(Go with what works. Change what I can change, and let other things adapt on their own. Learn to do something new, and anticipate challenges. Let things take more shape before making decisions.)
I planted a new Cedar shrub in an empty space, moved things around a bit, pulled some weeds until it was too dark to tell the difference, I thought about what was working, and about the things to do when next I had the chance. The Golden Creeping Jenny is working beautifully around all the edges. I should get some more and fill in a few more spots. The colours are pleasing - all variegated greens and golds, greens and whites, and touches of pinks and fuchsias. It's all perennial - and everything is there because I find it beautiful, or because it has meaning. It was nice to find the Lavender doing well, and to think of the friend I planted it to honour. Both the Lavender and the Thyme smell different at night. Homey's grave is there, and the Burning Bush above it is waiting for Autumn to show its glory.
(Try something new. Stop and think a bit - but not too much. Know what you like. Low-maintenance is really, really working for me. Things have to have meaning for me, or I find them useless and frustrating. Remember those who care about you. Remember those who are gone, and that life is short. We all have dormant and showy periods in our lives.)
And although I know it's not a great practice to water at night, I pulled out the hose and soaked the roots of the new shrub and the plants I'd moved. All of the "bones" got a good drink too, the Boxwood and the Euonymous and the Yew. I didn't water the Day Lilies - they are taller than I am and can stand a little neglect. They are thriving despite me, those pesty things. I swept and hosed off the walk, pulled some weeds out of the crevices in the slate walkway (which needs some Thyme between the cracks) and weeded the crushed brick walkway between the beds. That will need some smoother river stone, as it hurts my feet to walk on barefoot; but I'll have to wait for a day when I feel like cleaning the brick out, laying weedcloth and then lugging heavy bags of stone to cover it again. I felt the thrill of accomplishment, and pride for my home. You see, my neighbours have lovely, lovely well-maintained front yards (and grown children and more money than we have) - but might I say (somewhat bashfully, mixed with pride), that while they are indeed very beautiful homes and gardens - people have stopped to tell me they LOVE my garden. Once I was told "They have plants. You have a garden."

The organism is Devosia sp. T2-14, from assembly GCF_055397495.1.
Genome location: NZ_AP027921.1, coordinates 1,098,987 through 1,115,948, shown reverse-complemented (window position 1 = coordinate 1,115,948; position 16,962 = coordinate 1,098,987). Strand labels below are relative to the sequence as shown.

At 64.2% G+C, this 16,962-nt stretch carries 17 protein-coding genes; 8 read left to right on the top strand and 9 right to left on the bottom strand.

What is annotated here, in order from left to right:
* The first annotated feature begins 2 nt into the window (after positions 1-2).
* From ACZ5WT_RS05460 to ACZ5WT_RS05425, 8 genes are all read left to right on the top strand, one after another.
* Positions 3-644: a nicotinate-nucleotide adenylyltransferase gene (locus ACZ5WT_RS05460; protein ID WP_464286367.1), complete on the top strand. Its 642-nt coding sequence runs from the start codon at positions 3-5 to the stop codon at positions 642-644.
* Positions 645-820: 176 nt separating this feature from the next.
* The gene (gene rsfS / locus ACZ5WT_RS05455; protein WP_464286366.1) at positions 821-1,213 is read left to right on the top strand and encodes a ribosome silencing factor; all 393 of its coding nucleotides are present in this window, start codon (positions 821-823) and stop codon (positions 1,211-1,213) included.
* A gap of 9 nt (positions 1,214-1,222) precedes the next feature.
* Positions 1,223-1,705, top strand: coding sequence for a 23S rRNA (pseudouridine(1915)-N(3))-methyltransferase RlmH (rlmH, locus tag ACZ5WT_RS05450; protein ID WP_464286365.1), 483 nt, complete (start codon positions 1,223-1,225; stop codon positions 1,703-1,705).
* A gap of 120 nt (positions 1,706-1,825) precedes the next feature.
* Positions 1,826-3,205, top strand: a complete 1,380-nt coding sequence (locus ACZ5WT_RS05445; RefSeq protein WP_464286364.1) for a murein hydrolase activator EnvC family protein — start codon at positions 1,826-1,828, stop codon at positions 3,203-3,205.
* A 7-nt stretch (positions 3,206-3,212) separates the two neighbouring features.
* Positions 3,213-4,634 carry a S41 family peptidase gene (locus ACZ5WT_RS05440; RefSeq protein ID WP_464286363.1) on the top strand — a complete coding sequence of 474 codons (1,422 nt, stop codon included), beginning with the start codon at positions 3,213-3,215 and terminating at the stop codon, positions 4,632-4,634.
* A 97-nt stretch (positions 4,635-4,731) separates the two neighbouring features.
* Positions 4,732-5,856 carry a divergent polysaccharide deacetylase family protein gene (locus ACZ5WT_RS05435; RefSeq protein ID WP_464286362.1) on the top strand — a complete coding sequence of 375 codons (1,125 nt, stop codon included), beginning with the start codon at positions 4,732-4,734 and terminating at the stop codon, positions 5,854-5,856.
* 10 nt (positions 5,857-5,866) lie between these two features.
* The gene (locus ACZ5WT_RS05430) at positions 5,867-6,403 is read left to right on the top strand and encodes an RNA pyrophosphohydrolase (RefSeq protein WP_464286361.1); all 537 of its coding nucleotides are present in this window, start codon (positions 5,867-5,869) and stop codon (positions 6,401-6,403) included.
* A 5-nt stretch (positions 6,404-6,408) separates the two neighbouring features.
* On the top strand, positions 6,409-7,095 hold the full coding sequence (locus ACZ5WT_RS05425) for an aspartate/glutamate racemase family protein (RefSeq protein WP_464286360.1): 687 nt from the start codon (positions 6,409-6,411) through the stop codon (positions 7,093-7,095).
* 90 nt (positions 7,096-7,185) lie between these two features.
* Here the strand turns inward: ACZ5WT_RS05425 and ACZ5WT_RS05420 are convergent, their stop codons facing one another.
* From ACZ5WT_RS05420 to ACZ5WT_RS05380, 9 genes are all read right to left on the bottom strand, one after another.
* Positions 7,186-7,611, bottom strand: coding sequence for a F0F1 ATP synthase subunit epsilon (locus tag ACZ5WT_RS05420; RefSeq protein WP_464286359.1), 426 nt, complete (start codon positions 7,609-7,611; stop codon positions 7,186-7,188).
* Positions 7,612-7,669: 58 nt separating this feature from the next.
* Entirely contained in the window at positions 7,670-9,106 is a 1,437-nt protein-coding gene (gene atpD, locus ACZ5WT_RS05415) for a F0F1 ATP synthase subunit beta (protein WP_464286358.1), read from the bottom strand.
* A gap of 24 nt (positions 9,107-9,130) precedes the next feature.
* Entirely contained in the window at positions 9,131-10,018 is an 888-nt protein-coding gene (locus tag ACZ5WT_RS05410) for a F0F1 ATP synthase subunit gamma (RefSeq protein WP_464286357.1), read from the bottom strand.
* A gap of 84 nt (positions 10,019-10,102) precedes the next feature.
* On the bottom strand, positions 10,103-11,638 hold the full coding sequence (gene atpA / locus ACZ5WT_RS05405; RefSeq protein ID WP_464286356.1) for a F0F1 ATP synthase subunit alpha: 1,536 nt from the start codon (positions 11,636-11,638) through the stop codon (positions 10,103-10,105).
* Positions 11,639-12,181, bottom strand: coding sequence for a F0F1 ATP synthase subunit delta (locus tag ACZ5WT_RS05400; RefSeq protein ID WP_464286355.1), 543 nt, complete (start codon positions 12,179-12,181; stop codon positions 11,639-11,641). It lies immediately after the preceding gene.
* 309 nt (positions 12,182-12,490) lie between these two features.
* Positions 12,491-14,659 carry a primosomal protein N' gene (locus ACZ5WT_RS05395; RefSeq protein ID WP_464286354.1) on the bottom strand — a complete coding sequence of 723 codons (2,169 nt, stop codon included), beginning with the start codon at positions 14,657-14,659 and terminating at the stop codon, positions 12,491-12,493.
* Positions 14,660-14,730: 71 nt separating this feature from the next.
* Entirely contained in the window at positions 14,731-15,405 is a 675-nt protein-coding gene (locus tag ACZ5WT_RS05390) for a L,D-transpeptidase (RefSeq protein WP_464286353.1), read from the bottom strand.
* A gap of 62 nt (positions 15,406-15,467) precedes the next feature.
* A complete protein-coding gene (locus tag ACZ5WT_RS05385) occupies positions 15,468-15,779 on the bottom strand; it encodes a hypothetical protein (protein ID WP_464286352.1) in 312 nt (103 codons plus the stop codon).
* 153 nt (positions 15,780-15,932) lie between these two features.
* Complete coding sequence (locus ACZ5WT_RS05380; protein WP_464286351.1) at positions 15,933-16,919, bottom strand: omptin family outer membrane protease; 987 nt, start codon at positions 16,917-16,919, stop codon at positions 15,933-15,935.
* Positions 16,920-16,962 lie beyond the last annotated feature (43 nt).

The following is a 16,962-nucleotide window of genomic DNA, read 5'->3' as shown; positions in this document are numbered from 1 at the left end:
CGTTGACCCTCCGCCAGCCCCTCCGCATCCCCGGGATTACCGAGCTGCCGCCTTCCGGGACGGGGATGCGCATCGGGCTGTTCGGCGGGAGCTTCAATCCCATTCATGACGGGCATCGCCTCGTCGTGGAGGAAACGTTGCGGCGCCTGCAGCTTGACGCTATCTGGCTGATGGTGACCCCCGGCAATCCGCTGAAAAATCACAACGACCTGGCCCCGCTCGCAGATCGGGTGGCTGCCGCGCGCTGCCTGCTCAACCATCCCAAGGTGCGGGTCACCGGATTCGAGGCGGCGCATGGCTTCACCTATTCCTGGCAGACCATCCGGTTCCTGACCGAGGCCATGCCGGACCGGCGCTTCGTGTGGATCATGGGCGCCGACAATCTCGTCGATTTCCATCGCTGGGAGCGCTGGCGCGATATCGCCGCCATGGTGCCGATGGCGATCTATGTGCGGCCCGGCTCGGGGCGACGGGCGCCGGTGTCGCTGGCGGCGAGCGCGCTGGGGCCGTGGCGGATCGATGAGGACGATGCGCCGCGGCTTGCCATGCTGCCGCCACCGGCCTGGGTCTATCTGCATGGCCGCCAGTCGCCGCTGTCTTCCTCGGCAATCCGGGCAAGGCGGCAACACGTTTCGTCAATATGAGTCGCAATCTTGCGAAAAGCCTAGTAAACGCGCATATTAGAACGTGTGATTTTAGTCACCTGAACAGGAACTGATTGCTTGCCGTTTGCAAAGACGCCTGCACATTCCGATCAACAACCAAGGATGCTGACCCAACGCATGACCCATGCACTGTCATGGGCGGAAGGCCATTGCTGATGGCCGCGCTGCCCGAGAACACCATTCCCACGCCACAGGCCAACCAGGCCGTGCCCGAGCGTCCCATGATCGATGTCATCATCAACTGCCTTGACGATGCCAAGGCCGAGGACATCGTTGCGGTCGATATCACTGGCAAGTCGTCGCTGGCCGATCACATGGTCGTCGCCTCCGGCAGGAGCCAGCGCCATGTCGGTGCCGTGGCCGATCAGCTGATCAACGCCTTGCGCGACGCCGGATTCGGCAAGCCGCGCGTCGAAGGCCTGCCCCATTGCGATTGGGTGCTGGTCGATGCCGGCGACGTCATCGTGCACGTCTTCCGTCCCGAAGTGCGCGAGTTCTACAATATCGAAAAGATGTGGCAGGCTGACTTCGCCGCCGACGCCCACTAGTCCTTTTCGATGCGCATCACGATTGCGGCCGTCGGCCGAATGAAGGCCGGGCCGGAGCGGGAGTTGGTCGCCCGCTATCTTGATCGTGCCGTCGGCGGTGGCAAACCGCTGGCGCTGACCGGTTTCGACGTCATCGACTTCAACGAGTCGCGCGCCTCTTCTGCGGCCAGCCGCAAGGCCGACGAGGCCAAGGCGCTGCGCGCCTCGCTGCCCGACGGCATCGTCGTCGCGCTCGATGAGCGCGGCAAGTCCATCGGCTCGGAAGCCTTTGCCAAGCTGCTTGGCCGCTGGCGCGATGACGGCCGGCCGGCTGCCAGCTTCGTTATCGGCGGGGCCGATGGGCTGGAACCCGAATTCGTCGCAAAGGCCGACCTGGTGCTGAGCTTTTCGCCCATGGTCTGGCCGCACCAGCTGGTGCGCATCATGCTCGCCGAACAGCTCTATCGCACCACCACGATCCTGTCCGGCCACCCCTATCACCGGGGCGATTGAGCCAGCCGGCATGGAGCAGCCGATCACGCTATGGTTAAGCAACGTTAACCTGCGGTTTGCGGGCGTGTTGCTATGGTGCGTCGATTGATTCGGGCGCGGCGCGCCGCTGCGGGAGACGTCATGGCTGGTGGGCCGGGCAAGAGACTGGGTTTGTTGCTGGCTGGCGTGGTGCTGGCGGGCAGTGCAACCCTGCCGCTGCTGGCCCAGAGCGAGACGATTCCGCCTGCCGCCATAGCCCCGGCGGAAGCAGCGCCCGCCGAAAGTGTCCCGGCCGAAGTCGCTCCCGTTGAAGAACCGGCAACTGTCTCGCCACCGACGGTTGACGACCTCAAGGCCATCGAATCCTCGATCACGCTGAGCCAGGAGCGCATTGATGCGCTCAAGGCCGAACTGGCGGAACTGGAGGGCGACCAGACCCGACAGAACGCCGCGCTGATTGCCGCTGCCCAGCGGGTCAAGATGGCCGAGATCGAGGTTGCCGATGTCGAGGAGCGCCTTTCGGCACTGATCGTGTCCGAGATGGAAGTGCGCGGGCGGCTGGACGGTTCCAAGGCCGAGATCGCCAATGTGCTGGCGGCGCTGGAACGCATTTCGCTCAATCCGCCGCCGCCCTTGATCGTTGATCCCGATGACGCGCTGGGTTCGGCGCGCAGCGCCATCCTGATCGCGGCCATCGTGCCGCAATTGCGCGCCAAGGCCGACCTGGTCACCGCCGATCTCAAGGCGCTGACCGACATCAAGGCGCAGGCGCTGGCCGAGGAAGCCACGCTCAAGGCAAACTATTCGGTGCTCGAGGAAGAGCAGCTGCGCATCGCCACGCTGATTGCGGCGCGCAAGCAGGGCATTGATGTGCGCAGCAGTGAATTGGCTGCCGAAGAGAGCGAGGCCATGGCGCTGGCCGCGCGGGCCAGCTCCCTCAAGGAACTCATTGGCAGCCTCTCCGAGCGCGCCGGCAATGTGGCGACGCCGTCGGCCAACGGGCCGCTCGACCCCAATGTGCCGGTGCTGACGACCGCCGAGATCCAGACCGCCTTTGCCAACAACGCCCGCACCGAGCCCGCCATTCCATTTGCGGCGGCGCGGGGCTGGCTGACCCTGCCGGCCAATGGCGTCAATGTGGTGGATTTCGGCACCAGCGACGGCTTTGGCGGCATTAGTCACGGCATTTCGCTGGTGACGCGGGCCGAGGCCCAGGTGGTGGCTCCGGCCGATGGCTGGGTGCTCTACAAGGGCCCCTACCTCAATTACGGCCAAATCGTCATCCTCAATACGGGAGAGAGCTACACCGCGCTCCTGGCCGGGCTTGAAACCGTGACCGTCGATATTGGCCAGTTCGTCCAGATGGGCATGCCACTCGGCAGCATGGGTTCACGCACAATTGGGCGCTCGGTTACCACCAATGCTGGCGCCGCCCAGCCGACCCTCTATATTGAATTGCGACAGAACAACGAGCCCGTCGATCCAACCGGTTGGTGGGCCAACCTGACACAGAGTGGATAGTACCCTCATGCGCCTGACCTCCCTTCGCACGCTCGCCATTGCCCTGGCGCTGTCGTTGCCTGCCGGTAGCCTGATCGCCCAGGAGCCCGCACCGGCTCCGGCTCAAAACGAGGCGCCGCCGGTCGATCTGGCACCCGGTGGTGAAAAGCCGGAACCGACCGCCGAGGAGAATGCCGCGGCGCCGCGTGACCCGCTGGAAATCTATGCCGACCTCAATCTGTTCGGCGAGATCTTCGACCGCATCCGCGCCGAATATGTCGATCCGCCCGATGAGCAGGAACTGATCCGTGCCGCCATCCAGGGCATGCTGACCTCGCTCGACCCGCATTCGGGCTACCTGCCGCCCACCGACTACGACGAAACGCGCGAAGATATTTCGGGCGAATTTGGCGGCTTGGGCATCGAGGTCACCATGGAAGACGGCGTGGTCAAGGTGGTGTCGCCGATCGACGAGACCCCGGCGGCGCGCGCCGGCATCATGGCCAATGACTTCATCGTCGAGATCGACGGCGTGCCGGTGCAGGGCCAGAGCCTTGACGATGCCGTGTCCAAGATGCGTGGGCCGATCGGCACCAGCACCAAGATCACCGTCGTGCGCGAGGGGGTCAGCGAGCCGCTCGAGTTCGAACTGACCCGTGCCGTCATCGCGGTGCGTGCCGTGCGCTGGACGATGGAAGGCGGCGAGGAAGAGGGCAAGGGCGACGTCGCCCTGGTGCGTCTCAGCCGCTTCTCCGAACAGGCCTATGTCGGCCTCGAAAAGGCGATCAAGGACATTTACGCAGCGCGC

(Do what you can when you can. Take care of what nourishes you. Leave some things to themselves, especially if they're fine without you. A little basic maintenance once in a while is better then having to do a huge clean up when you can least afford to. If something is painful, get it out of your life - but do a good job of it or you may make a bigger mess. Apportion your energy, and keep the greater reward in mind. Take pride where pride is due. Recognize different kinds of beauty in others and others will recognize your own unique beauty.)
I wound the hose carefully and put it away. We've been through several hoses over the years, always looking for one that we really enjoy using, and this latest incarnation isn't any better than any of the others. They're always heavy and long enough to reach the front and back. Despite manufacturers' promises of improvement, they all have their quirks. So what if this one doesn't kink - it's stiff.